Farmers are bracing for a major animal rights campaign against their winter grazing practices.
With more than 60 million litres of tank space (20 percent of total capacity) either damaged or destroyed, how would Marlborough, the country’s largest wine region, cope with the upcoming vintage? Yet by the time the harvest really kicked off four months later, nearly all of that capacity had been replaced, either with temporary holding tanks, or new and repaired stainless steel tanks. It was a massive feat by steel manufacturers, who pulled out all stops to help the wine industry during a crisis.
One of those who played a major role in the rescue was Crown Sheet Metal. GM Andrew Horton says they employed dozens of extra staff to fulfill orders and within four months had replaced or repaired the equivalent of 41 million litres of wine tank capacity. Every company workshop, from Invercargill to Hamilton was involved in the job, with a number of outside companies helping out.
“In all fairness, we were lucky it happened when it did,” Horton says, “as the dairy industry was very quiet. Our workshops that are predominantly working for the dairy industry had the space to be able to take on capacity straight away.”
The call was made the day of the quake to offer only two sizes to those who needed new tanks, in an effort to streamline production.
“We came up with 140,000 litre tanks which were easy to manufacture and easy to transport. Making all the same size tank meant we could get uniformity and were able to put them through a lean manufacturing process very quickly. It was about getting as much volume as we possibly could. The other size was a smaller tank, 60,000 litres which was made in Invercargill.”
After going to the industry with prices, Horton says their books were filled with orders within 48 hours. In Blenheim itself, 80 extra staff were taken on to help with the work, with the other workshops able to contract dairy staff, who were not working on building or upgrades. “The logistics of that was pretty huge,” he admits.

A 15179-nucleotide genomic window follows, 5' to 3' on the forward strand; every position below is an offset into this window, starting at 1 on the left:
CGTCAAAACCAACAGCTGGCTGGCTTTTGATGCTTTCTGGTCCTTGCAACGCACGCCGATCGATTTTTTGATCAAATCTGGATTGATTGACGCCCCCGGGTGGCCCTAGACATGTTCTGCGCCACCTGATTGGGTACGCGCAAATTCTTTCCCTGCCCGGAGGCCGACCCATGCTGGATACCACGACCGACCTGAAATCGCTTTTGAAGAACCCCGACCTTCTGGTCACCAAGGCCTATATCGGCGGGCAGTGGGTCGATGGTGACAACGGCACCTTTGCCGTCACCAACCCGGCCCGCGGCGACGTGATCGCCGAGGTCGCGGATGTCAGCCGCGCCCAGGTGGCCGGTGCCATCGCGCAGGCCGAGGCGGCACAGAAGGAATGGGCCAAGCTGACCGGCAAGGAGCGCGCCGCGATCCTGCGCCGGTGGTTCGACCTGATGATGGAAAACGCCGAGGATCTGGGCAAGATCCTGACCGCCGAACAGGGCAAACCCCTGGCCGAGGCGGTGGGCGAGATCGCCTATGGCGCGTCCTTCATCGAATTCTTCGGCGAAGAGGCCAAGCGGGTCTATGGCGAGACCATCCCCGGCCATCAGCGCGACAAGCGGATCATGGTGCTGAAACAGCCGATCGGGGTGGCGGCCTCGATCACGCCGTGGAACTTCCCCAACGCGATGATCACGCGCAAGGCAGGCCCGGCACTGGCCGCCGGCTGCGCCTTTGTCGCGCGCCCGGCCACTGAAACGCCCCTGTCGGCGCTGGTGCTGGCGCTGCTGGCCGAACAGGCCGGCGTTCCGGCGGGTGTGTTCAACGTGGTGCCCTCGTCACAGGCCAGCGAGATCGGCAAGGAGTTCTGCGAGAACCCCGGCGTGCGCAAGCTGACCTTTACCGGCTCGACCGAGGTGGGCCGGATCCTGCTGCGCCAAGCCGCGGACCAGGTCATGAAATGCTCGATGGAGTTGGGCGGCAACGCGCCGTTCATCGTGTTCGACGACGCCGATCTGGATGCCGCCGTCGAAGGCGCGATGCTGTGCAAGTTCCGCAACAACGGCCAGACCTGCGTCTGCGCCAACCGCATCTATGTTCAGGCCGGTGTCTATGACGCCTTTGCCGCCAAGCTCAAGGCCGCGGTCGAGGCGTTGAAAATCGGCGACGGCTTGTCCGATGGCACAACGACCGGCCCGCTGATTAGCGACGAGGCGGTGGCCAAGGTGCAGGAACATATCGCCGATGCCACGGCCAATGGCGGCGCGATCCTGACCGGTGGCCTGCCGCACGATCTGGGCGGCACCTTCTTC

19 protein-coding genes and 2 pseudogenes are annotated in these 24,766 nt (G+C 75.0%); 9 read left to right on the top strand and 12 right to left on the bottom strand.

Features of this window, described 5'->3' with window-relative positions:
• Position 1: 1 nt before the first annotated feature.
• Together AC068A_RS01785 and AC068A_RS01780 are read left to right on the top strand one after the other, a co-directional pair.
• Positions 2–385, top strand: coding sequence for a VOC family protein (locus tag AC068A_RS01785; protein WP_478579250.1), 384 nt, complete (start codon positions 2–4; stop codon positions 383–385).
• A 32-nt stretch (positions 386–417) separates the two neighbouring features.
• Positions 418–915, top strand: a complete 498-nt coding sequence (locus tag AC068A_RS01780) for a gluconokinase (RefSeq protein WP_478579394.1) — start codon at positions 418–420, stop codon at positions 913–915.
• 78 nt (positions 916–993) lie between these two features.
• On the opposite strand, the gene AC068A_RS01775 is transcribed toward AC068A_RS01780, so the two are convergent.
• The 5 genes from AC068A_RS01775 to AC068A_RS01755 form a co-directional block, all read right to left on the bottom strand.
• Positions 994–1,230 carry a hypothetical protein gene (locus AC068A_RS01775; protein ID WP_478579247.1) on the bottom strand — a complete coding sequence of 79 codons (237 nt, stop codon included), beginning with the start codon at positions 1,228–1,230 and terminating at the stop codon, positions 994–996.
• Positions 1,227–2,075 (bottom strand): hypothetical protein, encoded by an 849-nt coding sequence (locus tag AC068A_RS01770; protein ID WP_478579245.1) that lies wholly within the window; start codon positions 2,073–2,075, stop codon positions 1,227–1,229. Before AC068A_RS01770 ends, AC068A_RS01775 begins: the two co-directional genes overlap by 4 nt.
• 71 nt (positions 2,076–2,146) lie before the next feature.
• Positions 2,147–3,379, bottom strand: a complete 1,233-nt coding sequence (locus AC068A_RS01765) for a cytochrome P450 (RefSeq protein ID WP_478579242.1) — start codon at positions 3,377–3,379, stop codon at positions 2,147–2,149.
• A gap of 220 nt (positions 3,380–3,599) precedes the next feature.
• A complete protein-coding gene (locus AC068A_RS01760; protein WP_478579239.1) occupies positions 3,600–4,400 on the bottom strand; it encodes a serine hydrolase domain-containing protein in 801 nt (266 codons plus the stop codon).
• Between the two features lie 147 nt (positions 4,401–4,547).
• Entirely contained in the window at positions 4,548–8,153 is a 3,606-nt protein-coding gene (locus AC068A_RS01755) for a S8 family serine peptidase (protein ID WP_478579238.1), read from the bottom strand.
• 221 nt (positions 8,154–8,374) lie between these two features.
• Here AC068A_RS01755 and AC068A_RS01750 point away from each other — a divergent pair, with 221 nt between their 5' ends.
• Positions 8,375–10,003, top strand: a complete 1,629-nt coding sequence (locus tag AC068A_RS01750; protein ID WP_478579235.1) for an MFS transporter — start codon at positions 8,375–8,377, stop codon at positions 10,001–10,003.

While building new tanks per se wasn’t a difficult task, given they were crafted in the controlled environment of a workshop, the same cannot be said for the repair work.
“The biggest challenge was the retro fitting of the damaged tanks. Where the base had been damaged, we had to cut it off, leaving the whole top section. Then we had to have a whole new base come in and put that onto the tank, which was huge. In one winery, we had another workshop built over a week-long period and had huge cranes on site to lift those bigger tanks to the workshop, where we could then fit the bases.”
The task is not over, 12 months down the track either. Despite such a massive effort to get the region up and running for vintage 17, Horton says there is probably a few years of work still to be undertaken, albeit it won’t be the rush that occurred immediately after the quake.
“It depends on the individual winery and where they are with their insurance claims. It is also an opportunity for some wineries to look at re designing and maybe making a positive out of something negative. It is going to take another two to three years before every winery is back to where they want to be.”
The November 14 quake is not the first to impact the Marlborough wine industry. Back in 2013, a 6.6 quake struck the region in August. Horton says it was the lessons learned after that quake that allowed them to move so quickly last year. He describes their work in 2013 as a “practice run”.
“If we hadn’t had that practice run where we had to come up with new designs to strengthen the tanks, we wouldn’t have been able to do what we did. It took us a long time to redesign the tanks and come up with fixes back in 2013, but we had a lot more time before harvest. And luckily every design survived the November quake. We knew we could hit the ground running because we knew that everything we had done after 2013, had worked and survived. So we were able to go straight in and use those same designs.”
Horton admits he is proud of the team that worked around the clock to get the wine industry back up and running, but at the same time he says he is a little embarrassed that the tanks designed 20 years ago suffered so much damage.
“I look back at those designs and go, ‘oh we didn’t do well there’. But I am proud of where we were at after 2013 and very proud of the whole team. It was a huge effort.”